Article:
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  2. Thanks for this! I wouldn’t rule Coetzee out though. Disgrace was amazing. In 2017 I plan on starting his Scenes from Provincial Life series (just 3 books) which I hear is pretty decent. This book seemed awkward lol, so I’ll halt on purchasing it for now

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  3. Just wait for his next one: “The late-20s of Jesus.” I preferred Disgrace, even though it took me two readings to get into it.

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  4. I’m generally interested in his works, but often find them challening. I’ll be sure to build in some time for this one if I do take it on: thanks for sharing your thoughts on it!

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  5. I saw this and due to the author, I gave it a second look but decided to pass. Looks like I made the right choice…

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  6. I’ve not read this one, but it certainly sounds challenging! Are you glad you read it to the end or do you wish you had given up on it?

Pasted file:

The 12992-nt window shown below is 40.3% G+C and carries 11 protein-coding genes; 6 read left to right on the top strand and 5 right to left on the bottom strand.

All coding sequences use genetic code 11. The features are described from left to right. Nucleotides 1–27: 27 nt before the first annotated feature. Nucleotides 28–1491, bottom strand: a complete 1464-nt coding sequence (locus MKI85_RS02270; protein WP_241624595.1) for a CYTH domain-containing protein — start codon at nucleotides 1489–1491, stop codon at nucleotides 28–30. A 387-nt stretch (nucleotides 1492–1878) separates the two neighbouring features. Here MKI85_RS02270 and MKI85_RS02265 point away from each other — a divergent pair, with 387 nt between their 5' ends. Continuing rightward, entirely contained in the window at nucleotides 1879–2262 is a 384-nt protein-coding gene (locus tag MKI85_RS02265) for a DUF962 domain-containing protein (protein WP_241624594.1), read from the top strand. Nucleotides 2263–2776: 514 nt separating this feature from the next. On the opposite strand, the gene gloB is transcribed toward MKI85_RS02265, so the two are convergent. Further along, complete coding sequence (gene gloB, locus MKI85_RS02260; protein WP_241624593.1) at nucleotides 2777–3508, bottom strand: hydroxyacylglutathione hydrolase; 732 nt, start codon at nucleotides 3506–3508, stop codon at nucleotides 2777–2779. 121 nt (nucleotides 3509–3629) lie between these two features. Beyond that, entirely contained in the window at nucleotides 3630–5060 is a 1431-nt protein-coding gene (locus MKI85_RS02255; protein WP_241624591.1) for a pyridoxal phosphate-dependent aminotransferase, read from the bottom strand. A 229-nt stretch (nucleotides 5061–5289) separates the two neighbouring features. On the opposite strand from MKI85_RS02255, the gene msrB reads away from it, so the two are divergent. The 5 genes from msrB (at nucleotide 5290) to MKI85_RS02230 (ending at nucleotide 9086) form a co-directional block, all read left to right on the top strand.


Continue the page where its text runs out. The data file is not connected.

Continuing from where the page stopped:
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  7. You are not alone in your bafflement. I heard this book discussed on radio this week, and the reviewer freely confessed to his bafflement too. He said it was a bafflement that he enjoyed, which made me wonder, did he really, or did he have to say that? (That’s not a criticism, it’s curiosity, because I’ve enjoyed books that baffled me … Gerald Murnane comes to mind.)

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    • I don’t expect to get to the end of a book feeling I’ve understood everything but I do like to feel I understood it in part. But I really struggle to say that about this book. Not convinced by that reviewers comment – sure I enjoyed some baffling books (Alice in Wonderland would be an early example) but it was usually because I found some other dimension beyond ideas. They were written beautifully for example. I can’t say that about this novel even.

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  8. I was baffled by The Childhood of Jesus and ended up only skimming it. It’s put me off Coetzee for now, though I’ve heard that Disgrace is very good.

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  9. Sounds like it’s an odd one, and most of the reviews I’ve seen have seemed as baffled as you. Fortunately, I have no need to read it…. 🙂